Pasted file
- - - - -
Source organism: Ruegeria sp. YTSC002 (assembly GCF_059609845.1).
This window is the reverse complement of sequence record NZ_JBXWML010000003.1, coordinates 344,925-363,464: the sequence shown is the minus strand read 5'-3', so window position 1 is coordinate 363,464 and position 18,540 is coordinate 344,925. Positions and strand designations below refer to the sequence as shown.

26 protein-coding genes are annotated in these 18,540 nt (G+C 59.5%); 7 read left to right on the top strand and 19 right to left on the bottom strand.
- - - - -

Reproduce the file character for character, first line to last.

Source organism: Ruegeria sp. YTSC002 (assembly GCF_059609845.1).
This window is the reverse complement of sequence record NZ_JBXWML010000003.1, coordinates 344,925-363,464: the sequence shown is the minus strand read 5'-3', so window position 1 is coordinate 363,464 and position 18,540 is coordinate 344,925. Positions and strand designations below refer to the sequence as shown.

26 protein-coding genes are annotated in these 18,540 nt (G+C 59.5%); 7 read left to right on the top strand and 19 right to left on the bottom strand.